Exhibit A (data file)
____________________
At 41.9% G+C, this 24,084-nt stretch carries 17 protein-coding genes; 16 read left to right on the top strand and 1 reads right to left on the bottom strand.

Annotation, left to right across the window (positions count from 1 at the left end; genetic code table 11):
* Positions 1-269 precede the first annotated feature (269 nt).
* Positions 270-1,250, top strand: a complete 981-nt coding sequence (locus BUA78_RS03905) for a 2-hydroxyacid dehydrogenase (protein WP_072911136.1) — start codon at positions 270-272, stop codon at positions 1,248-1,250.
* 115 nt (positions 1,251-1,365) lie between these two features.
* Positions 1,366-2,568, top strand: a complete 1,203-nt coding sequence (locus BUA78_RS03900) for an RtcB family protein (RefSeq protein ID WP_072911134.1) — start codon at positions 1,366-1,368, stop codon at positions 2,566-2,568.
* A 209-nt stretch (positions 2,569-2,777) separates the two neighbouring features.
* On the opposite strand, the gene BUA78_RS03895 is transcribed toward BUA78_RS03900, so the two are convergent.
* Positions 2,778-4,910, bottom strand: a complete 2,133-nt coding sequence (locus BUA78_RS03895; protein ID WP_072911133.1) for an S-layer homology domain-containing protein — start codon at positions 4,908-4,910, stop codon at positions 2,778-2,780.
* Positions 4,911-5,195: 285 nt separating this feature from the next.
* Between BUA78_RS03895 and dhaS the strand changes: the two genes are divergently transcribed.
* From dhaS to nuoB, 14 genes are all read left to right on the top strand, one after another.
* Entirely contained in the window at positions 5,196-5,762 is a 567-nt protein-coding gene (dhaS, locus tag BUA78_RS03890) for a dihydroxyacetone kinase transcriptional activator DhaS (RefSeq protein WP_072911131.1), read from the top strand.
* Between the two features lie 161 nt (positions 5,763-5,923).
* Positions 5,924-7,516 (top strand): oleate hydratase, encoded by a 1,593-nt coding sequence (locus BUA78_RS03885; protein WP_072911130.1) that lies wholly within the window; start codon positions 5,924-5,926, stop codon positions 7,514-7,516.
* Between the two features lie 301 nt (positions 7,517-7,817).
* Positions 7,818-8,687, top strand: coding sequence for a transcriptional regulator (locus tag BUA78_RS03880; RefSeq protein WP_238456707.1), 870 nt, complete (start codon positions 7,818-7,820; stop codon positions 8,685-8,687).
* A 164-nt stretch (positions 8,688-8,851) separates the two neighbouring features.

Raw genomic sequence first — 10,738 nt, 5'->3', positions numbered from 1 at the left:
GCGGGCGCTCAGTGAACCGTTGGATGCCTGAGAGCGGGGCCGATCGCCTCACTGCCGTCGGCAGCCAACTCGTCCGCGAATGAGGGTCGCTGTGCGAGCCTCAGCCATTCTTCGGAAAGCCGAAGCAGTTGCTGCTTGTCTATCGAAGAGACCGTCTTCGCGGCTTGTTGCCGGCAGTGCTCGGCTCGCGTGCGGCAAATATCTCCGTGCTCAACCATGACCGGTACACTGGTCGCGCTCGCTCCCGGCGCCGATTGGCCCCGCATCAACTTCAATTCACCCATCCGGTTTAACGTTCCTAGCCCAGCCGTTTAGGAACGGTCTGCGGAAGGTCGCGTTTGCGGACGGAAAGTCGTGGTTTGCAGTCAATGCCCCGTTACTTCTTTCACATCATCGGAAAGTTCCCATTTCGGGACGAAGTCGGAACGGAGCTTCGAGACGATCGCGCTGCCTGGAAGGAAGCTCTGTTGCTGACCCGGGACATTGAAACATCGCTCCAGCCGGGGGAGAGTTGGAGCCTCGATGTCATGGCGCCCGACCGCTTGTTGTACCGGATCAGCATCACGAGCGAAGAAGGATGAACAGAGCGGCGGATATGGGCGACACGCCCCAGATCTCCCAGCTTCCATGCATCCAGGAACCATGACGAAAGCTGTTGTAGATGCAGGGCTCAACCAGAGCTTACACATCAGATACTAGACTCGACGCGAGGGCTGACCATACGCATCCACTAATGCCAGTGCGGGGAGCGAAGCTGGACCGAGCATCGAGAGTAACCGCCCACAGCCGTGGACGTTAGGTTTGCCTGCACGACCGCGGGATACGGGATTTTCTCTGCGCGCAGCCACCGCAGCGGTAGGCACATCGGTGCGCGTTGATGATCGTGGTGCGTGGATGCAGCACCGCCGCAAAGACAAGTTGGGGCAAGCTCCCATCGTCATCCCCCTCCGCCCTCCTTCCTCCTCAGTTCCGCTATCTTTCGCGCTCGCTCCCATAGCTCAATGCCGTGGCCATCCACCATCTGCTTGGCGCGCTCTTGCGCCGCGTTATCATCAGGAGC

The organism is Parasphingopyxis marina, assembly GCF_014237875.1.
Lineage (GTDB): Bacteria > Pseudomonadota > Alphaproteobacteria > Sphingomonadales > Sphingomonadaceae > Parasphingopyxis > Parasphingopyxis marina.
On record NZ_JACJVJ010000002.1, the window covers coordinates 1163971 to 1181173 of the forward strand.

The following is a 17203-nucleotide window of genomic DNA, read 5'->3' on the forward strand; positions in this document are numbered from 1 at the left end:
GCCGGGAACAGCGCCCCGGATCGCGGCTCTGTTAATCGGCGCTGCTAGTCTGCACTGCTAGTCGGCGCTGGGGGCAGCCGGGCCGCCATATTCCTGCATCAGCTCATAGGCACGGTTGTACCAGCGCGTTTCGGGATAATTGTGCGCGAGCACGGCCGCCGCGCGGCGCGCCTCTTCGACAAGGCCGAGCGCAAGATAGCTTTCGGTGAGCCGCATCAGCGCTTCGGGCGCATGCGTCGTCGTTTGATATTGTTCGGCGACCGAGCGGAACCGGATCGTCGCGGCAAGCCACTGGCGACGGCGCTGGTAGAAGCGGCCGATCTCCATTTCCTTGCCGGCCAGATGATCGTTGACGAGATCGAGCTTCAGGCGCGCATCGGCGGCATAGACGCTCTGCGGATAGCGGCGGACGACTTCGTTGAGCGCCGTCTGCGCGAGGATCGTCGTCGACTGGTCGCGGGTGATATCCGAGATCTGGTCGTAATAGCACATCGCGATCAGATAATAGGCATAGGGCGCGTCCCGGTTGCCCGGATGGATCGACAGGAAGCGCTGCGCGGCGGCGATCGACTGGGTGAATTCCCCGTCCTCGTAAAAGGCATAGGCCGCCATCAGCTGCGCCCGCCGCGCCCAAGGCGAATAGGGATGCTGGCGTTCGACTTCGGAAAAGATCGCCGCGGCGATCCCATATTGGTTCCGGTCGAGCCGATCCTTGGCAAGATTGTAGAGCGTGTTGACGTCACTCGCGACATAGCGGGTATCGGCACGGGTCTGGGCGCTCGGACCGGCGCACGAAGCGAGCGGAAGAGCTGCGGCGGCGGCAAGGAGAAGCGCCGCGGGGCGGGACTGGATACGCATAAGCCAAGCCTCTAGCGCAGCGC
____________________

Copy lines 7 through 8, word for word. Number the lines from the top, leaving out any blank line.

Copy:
* A 209-nt stretch (positions 2,569-2,777) separates the two neighbouring features.
* On the opposite strand, the gene BUA78_RS03895 is transcribed toward BUA78_RS03900, so the two are convergent.